• Create and manage invoices for the team.  This allows an individual to create invoices for all clients within your account.  Whoever manages client billing should have this.
  • Manage team Session and Worksheet templates.  This allows an individual to designate the templates that he or she creates as a shared resource, available for use by any of the other coaches with any of their respective clients.  This is meant for someone in the “master coach” role, the one responsible for designing the forms and content for use throughout your organization’s processes and programs.
  • Manage team Library Files.  This allows an individual to designate certain Library Files that he or she uploads as a shared resource, available for use by any of the other coaches.  This effectively allows someone to be the keeper and distributor of key files within your organization.
  • Manage team Courses.  This allows an individual to designate certain Courses that he or she has designed as a shared resource.  This is meant for someone in the “master coach” role, the one responsible for designing the standardized programs offered by your organization.
  • Clone shared team Courses. This allows an individual to make copies of Courses, whether she has created them or others have created them.
  • Manage team Groups.  This allows an individual to setup coaching Groups in the organization, building groups by pairing coach (or coaches) with one or more [client] group members.  Being able to manage team Groups doesn’t necessarily mean being able to see the actual coaching work that is done within the group (see the next permission).
  • View all Group happenings.  This allows an individual to actually see into the group coaching work done within all groups in the organization.  This is meant to enable highly transparent oversight into the coaching, and is meant for, say, a senior coach who wishes to oversee group work being done by other coaches.
  • Manage team branding, email templates, and client terms.  This allows an individual to control core team settings: the branding (including email templates, logo and other branding settings), default templates for system emails that are sent to clients on behalf of coaches (action alerts, appointment reminders, etc.), and any terms that new clients must agree to when first registering their account.  This is an important administrative role but is mostly a one time, initial setup (and thus often done by the account owner).
  • Add and manage team clients.  A rather central administrative role, this allows an individual to setup new clients, as well as deactivate or reactivate existing ones.  Someone who manages the intake and setup of new clients would need this permission.
  • Delete team clients. While the add/manage permission allows an individual to deactivate or reactivate a client, this one allows for actual deletion. Deleted client accounts can’t be recovered.
  • Manage coach/client pairings.  This enables an individual to manage how coaches are paired up with clients.  This permission very often goes with the previous two.
  • View all client happenings.  This enables an individual to view the coaching happenings with every client within the organization.  This is meant to enable highly transparent oversight into the coaching, and is meant for, say, a senior coach who wishes to oversee individual work being done by other coaches.  This permission is equivalent to giving “View Only” access on all clients for the coach/client pairing.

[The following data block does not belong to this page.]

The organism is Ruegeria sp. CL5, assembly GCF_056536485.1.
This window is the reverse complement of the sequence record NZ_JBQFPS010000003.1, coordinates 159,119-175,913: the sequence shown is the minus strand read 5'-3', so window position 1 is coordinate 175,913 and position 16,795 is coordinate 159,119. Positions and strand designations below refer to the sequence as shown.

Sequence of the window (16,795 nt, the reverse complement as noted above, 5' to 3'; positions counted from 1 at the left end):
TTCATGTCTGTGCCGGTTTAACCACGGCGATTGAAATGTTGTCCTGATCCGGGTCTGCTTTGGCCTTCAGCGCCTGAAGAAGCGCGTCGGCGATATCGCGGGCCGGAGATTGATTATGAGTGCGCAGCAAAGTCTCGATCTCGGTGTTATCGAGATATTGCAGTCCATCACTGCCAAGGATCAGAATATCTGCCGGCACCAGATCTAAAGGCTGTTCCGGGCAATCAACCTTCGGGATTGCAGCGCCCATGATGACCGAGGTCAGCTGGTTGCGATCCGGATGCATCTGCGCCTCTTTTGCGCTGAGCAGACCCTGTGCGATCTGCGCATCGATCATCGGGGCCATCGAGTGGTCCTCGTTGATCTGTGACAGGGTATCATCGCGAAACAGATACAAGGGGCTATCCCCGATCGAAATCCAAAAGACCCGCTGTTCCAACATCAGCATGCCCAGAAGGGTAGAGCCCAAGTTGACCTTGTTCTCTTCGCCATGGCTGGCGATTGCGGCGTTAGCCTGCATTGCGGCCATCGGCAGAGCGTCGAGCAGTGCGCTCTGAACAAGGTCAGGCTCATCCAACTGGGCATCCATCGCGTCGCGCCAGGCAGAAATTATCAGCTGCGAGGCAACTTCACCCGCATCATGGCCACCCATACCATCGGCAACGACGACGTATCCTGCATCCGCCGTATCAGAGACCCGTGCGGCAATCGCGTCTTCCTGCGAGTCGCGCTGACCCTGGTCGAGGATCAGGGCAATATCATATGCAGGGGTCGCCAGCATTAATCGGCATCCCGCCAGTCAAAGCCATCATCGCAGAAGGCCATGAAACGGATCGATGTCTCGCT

• Do coaching stuff with all clients, even if not specifically paired. This is equivalent to giving Coaching access on all clients for the coach/client pairing. Generally reserved for, again, a senior coach type or perhaps a floater type if you have one.  This can also be handy for an administrative role charged with doing common setup tasks for new clients.
  • Reassign ownership of team resources (Templates, Library Files, and Courses). This enables ownership to be passed if, for instance, a coach is leaving the organization or changing roles. A good permission for an administrative person or senior coach.
  • Manage team coaches.  This enables an individual to set up new coaches within your account, manage their coaching permissions, and deactivate, reactivate, and delete existing ones.
  • Manage team administrative privileges.  The most powerful permission, this enables an individual to grant administrative privileges to other coaches (including themselves).  Having this permission automatically implies being able to Manage team coaches.

There’s just one higher level of privilege that any given user can have, and that is being the account owner.  The account owner is whomever originally set up the account, and these following special rules apply:

  • Only the account owner can change the subscription plan, enter in payment information for the account subscription, and cancel the account (basically, all of the account-specific stuff found on the My Account page appears ONLY for the account owner).
  • No one else is allowed to mess with the account owner: no deleting, no deactivating, no changing their permissions.
  • The account owner can’t un-grant him or herself the Manage team administrative privileges.  In other words, they’re all powerful within their own account whether they like it or not. :)

And that’s Permissions.

Ultimately the configuration of users and roles within a Team Edition account amounts to who’s coaching who plus a bunch of check boxes saying what a given member of your team can and can’t do.

Through Permissions and Pairing you’re able to set up all kinds of roles within your organization, letting your people do and see exactly what they need to.  If you have a specific role that you can’t seem to setup using this system of settings, let me know!